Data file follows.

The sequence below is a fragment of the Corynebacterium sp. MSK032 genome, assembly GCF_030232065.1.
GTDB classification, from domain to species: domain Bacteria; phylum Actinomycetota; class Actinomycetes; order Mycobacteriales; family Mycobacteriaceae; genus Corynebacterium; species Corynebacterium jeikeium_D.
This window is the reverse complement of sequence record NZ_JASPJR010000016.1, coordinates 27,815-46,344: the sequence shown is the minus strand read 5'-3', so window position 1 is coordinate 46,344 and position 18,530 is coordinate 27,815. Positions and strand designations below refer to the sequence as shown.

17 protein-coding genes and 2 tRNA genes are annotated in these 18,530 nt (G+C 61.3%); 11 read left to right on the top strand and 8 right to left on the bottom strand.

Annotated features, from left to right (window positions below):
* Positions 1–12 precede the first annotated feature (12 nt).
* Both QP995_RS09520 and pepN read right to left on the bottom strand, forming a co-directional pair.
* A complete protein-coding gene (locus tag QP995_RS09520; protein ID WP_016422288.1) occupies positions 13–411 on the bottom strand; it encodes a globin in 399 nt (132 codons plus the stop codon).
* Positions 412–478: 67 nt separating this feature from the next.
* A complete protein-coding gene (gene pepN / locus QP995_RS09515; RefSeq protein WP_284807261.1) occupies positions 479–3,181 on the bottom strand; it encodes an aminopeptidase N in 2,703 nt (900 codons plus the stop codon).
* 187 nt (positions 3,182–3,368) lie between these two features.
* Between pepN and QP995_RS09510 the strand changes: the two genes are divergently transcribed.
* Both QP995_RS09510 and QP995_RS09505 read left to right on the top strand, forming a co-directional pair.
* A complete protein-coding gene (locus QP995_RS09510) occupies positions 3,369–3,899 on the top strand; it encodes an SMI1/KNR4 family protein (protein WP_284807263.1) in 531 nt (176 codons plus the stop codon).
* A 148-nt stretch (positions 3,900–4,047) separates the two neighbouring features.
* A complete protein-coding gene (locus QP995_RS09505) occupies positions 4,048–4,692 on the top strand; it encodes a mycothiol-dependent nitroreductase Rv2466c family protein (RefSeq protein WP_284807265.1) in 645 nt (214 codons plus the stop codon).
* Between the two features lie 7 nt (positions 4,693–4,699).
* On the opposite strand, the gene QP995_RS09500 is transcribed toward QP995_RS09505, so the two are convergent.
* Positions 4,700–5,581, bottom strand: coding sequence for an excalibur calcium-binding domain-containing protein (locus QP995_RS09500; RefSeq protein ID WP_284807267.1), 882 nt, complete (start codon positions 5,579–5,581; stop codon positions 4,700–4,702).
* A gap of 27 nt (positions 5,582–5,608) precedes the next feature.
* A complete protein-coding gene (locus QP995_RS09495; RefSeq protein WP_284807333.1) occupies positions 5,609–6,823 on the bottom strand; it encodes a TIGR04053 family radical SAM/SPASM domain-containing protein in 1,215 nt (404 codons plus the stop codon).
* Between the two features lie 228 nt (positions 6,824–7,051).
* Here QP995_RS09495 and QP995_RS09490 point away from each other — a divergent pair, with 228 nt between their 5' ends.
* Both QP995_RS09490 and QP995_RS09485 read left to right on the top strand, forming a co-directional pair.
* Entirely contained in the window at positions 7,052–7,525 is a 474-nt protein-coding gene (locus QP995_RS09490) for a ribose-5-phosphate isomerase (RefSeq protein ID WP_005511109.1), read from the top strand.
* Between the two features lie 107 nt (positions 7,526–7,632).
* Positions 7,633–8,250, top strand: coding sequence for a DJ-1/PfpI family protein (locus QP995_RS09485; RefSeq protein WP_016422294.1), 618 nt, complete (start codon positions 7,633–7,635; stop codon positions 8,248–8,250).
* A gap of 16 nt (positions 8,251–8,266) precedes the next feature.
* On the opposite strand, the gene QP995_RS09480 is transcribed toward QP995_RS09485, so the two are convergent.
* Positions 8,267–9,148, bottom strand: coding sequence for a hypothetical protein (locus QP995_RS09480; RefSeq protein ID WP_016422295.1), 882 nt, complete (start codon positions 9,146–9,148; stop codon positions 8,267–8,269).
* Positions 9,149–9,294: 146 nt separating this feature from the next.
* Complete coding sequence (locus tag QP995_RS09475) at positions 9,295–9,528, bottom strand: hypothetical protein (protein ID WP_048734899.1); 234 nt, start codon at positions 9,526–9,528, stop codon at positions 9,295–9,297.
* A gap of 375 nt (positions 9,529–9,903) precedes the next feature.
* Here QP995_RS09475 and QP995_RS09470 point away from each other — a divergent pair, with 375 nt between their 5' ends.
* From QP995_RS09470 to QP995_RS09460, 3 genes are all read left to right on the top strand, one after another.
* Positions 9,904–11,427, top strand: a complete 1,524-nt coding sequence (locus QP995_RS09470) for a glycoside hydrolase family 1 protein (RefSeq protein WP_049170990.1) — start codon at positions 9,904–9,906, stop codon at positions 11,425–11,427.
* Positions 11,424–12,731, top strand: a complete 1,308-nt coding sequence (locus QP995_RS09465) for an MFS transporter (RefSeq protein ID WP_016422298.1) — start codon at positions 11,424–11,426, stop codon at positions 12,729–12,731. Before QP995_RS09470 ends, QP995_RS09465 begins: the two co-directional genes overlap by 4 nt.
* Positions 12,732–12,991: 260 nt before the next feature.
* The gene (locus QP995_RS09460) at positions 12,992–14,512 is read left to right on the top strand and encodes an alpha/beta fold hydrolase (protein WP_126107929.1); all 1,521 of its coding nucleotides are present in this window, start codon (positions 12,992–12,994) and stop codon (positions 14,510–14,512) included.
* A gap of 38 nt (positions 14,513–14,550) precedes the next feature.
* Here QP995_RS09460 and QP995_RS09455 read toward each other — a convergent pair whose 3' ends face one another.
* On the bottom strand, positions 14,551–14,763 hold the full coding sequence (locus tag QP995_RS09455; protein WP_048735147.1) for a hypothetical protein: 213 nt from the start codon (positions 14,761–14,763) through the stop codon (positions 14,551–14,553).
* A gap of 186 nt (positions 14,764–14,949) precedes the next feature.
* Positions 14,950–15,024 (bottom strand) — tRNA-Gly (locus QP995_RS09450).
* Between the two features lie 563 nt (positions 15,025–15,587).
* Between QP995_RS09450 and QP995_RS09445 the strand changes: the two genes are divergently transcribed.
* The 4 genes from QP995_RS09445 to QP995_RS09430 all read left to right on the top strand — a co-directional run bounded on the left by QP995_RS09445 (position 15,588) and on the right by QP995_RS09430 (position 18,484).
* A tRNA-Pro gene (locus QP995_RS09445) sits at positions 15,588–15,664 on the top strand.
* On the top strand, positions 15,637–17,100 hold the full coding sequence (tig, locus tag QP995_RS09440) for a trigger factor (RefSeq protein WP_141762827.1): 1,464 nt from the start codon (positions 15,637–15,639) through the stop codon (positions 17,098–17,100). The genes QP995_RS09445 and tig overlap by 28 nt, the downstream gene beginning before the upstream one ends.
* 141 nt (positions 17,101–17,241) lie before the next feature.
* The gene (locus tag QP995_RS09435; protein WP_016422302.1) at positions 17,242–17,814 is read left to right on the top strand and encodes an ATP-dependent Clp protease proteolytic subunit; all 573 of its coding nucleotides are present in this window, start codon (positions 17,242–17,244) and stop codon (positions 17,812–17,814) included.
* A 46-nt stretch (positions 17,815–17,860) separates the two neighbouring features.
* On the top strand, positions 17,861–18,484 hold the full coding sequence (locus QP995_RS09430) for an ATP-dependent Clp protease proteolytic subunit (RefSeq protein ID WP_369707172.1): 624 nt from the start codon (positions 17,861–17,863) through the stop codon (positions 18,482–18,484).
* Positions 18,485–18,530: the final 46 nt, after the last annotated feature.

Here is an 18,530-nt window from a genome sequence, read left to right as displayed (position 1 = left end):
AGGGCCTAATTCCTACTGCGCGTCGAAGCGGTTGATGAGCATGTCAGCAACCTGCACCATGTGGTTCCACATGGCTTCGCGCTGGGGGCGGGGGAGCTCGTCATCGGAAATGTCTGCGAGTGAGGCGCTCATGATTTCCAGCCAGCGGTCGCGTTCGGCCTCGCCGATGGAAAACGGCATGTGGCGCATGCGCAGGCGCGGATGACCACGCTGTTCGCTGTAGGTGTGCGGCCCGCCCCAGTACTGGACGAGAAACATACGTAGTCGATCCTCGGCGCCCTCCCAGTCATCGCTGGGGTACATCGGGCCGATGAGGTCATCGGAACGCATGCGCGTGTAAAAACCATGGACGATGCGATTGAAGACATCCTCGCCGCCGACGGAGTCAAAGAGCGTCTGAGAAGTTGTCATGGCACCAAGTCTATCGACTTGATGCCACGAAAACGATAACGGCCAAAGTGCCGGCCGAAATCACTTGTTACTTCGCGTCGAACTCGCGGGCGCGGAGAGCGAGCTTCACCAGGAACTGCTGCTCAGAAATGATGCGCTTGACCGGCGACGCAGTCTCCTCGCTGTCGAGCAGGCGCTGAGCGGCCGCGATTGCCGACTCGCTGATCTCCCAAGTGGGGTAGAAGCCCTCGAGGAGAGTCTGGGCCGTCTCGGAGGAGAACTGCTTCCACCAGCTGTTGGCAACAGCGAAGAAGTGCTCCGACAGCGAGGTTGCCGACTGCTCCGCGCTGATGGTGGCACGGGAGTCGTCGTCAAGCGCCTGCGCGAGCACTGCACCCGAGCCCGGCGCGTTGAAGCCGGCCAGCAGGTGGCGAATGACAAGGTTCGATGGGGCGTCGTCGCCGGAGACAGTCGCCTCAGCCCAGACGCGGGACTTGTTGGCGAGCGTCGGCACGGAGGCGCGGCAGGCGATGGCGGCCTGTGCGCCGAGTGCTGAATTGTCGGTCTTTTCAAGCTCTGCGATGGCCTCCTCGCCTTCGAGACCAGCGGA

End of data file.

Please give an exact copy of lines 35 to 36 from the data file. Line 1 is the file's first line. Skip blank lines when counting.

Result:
* From QP995_RS09470 to QP995_RS09460, 3 genes are all read left to right on the top strand, one after another.
* Positions 9,904–11,427, top strand: a complete 1,524-nt coding sequence (locus QP995_RS09470) for a glycoside hydrolase family 1 protein (RefSeq protein WP_049170990.1) — start codon at positions 9,904–9,906, stop codon at positions 11,425–11,427.